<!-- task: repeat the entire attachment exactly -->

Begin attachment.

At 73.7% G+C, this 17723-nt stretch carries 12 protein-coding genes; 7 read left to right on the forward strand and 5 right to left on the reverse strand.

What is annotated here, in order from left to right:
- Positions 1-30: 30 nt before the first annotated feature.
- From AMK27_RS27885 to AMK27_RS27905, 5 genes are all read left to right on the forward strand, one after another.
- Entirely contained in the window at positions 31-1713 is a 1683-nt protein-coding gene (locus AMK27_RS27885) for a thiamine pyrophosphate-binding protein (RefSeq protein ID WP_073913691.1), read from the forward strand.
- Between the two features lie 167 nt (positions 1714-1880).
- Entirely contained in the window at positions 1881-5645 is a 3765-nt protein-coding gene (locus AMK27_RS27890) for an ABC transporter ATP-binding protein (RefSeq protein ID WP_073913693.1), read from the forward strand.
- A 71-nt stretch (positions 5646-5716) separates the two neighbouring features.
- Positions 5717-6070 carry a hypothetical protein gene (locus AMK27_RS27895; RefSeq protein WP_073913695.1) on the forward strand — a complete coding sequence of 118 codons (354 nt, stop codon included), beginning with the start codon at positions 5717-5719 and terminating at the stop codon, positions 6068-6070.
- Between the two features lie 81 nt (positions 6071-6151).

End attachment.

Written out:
At 73.7% G+C, this 17723-nt stretch carries 12 protein-coding genes; 7 read left to right on the forward strand and 5 right to left on the reverse strand.

What is annotated here, in order from left to right:
- Positions 1-30: 30 nt before the first annotated feature.
- From AMK27_RS27885 to AMK27_RS27905, 5 genes are all read left to right on the forward strand, one after another.
- Entirely contained in the window at positions 31-1713 is a 1683-nt protein-coding gene (locus AMK27_RS27885) for a thiamine pyrophosphate-binding protein (RefSeq protein ID WP_073913691.1), read from the forward strand.
- Between the two features lie 167 nt (positions 1714-1880).
- Entirely contained in the window at positions 1881-5645 is a 3765-nt protein-coding gene (locus AMK27_RS27890) for an ABC transporter ATP-binding protein (RefSeq protein ID WP_073913693.1), read from the forward strand.
- A 71-nt stretch (positions 5646-5716) separates the two neighbouring features.
- Positions 5717-6070 carry a hypothetical protein gene (locus AMK27_RS27895; RefSeq protein WP_073913695.1) on the forward strand — a complete coding sequence of 118 codons (354 nt, stop codon included), beginning with the start codon at positions 5717-5719 and terminating at the stop codon, positions 6068-6070.
- Between the two features lie 81 nt (positions 6071-6151).